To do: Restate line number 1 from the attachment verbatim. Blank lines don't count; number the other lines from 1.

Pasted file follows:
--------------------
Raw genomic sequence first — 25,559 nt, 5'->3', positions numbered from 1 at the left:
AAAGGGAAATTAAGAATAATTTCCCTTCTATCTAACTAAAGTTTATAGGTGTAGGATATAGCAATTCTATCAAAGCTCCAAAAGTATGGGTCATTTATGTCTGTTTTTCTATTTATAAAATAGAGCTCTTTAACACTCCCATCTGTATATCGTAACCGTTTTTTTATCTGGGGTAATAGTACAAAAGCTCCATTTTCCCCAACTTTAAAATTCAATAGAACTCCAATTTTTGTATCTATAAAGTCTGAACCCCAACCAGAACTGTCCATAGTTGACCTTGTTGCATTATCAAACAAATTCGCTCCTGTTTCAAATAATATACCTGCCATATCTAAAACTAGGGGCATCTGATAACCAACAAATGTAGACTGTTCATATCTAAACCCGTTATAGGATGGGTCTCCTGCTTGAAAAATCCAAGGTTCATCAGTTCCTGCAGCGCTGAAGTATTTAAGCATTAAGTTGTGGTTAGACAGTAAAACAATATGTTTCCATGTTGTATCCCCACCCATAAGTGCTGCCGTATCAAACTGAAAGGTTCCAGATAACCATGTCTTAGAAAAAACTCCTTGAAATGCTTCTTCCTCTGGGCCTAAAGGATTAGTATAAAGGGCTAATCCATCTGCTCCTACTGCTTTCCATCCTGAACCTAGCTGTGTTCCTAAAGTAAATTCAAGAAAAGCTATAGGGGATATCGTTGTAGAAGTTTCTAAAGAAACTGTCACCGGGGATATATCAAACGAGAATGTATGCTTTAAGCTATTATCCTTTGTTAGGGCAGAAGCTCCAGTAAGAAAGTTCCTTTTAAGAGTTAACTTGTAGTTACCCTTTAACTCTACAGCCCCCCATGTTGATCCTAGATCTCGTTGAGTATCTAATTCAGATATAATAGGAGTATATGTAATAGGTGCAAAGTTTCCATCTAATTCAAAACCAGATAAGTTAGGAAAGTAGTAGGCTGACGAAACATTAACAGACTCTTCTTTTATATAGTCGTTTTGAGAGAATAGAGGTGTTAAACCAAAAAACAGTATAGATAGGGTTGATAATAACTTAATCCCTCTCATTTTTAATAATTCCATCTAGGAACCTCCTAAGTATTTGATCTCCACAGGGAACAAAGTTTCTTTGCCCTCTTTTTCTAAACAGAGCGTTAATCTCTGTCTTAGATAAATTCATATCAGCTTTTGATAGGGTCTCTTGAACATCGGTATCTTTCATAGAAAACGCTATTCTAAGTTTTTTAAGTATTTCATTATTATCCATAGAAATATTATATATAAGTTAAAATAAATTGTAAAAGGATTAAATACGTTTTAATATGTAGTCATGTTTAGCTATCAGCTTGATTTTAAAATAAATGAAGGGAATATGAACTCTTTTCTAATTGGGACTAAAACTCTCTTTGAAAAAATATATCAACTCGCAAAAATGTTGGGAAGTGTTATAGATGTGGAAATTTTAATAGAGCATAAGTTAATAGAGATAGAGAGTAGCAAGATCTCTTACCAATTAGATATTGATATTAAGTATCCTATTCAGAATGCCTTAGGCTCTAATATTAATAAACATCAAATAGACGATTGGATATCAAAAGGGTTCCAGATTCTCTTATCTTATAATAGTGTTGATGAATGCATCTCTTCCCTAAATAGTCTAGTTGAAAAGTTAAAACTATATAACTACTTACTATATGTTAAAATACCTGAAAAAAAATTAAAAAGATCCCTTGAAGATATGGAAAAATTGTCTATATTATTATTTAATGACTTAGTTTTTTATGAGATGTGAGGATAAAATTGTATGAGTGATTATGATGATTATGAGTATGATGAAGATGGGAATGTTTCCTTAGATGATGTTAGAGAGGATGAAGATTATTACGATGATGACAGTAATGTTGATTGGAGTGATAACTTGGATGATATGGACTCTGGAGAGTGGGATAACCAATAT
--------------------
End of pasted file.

Raw genomic sequence first — 25,559 nt, 5'->3', positions numbered from 1 at the left: